Gay Marriage & Weed Legal By Popular Vote! [VIDEO]
The Power of the People not only re-elected President Barack Obama, our voices were heard on two key moral issues in this Country: Smoking Pot for Fun and Same Sex Marriage. Find out which States voted YES to these proposals and more, after the jump.
This video is great because it highlight everything that happened on Election night. But in case you don’t have a video player:
Maine and Maryland became the first states to approve same-sex marriage by popular vote. Washington state also voted on a measure to legalize same-sex marriage, though results were not expected until Wednesday at the soonest. Heading into the election, gay marriage was legal in six states and the District of Columbia — in each case the result of legislation or court orders, not by a vote of the people. This public support could influence the U.S. Supreme Court, to challenge federal denial of same-sex marriages.
With many States already allowing the use of marijuana for medical use, Washington and Colorado are the first States to legalize it’s recreational use!
Colorado’s Amendment 64 allows adults over 21 to possess, and smoke in private, up to an ounce of Mary Jane. You can also grow up to six marijuana plants in your Colorado home.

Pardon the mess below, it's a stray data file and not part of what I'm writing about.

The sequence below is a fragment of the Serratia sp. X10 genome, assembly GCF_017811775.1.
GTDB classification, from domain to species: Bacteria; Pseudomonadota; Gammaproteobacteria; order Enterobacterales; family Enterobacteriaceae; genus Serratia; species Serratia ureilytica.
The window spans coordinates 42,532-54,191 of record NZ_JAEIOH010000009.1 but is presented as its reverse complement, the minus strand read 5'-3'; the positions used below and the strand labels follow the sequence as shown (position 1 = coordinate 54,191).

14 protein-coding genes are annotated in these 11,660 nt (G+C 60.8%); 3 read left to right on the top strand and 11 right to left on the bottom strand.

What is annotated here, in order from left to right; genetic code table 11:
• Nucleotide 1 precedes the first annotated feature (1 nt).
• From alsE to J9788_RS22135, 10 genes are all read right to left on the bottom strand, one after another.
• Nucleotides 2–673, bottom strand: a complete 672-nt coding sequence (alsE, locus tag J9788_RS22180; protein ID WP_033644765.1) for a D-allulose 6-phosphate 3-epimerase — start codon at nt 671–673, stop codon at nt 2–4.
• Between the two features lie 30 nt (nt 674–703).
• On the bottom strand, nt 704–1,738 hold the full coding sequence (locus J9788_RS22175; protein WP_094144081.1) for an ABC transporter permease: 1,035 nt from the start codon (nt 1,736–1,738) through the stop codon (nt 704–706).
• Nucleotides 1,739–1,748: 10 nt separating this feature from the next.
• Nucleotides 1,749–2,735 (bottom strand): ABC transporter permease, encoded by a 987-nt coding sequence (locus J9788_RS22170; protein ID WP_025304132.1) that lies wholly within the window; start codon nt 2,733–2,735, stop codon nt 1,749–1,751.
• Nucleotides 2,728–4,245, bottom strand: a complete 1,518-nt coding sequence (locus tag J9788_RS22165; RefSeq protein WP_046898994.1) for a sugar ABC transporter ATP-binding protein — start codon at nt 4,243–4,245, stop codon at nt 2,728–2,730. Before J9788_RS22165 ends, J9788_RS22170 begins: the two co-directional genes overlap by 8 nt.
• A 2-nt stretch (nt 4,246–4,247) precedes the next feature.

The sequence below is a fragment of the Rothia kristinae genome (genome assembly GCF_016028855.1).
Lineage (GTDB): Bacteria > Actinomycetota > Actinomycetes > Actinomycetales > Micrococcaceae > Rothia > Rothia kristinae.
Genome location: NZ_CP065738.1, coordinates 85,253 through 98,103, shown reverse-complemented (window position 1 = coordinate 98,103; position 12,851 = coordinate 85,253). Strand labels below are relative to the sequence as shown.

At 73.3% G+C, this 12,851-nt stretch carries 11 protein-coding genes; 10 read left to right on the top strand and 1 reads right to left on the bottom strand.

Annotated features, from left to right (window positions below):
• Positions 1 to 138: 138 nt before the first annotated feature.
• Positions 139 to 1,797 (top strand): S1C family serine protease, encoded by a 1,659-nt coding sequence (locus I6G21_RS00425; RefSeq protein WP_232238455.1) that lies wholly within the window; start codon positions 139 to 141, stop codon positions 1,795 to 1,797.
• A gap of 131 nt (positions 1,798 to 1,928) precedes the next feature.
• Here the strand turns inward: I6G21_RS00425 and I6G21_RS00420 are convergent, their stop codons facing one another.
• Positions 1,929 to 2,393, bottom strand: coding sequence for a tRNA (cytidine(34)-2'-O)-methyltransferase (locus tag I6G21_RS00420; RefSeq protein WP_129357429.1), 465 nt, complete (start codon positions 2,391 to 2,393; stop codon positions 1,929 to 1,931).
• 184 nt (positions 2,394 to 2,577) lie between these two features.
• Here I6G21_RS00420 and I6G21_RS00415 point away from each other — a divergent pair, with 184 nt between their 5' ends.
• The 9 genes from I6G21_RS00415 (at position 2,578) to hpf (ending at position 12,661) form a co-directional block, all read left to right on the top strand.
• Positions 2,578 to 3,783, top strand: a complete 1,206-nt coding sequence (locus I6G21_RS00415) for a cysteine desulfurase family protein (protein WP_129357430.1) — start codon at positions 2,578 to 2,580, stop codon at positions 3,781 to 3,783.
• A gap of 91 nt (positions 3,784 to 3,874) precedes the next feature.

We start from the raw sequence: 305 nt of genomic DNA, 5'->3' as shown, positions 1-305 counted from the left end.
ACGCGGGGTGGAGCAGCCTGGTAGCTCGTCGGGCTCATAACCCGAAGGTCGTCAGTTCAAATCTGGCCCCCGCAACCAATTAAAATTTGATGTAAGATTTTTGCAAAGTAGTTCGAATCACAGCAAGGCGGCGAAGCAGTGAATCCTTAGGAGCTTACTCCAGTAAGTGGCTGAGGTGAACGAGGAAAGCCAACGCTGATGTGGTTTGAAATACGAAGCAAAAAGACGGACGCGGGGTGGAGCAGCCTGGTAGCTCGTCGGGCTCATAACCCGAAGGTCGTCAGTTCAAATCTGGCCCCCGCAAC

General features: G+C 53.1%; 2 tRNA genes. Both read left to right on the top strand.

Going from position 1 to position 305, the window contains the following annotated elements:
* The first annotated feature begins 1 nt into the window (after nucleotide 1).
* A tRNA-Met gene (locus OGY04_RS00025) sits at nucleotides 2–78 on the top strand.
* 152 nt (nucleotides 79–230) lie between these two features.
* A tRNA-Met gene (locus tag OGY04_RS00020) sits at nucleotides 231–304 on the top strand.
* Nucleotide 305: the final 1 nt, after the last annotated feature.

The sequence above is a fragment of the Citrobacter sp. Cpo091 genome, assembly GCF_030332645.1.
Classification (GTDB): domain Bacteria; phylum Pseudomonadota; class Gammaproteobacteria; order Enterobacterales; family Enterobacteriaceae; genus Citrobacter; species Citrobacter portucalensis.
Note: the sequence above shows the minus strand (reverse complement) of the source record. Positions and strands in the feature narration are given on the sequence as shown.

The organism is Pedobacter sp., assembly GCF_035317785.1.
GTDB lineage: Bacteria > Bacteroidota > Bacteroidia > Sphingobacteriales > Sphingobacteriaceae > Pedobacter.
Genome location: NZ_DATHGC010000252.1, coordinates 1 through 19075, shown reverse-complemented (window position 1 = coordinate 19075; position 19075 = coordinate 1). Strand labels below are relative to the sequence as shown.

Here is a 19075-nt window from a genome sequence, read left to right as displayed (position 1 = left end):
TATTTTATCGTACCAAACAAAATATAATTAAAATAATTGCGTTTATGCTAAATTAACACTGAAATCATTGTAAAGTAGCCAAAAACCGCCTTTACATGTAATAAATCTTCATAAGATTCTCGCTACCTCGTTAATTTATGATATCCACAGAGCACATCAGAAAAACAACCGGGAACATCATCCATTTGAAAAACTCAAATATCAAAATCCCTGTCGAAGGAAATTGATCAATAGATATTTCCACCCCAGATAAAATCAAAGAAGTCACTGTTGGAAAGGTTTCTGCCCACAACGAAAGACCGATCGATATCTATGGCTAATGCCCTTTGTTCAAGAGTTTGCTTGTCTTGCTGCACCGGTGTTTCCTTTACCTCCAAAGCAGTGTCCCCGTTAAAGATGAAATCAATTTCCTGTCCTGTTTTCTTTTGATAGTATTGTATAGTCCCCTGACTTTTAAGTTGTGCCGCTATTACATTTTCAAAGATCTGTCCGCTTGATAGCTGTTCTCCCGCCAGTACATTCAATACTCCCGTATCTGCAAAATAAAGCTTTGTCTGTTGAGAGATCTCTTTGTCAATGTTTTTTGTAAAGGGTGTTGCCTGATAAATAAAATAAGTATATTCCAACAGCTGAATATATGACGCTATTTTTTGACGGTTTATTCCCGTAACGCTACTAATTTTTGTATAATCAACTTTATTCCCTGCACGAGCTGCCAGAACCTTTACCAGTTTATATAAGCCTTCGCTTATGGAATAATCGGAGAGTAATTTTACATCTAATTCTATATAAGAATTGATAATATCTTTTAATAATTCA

Washington established a system of state-licensed marijuana growers, processors and stores, where adults can buy up to an ounce. It also establishes a standard blood test limit for driving under the influence.
In my hometown of Detroit, MI a city law was passed last night to allow adults older than 21 to possess less than an ounce of marijuana on personal property without criminal prosecution. (I Imagine this Holiday Season at home will be filled with burning Christmas Trees)
Now the question is, will the U.S. Justice Department and the Drug Enforcement Administration, which consider pot an illegal drug, go after these weed heads?
In Oregon, a marijuana-legalization measure was defeated. In Massachusetts, voters approved a measure to allow marijuana use for medical reasons, joining 17 other states. Arkansas voters rejected a similar measure.
—In Oklahoma, voters approved a Republican-backed measure that wipes out all affirmative action programs in state government hiring, education and contracting practices. Similar steps have been taken previously in Arizona, California, Michigan, Nebraska and Washington.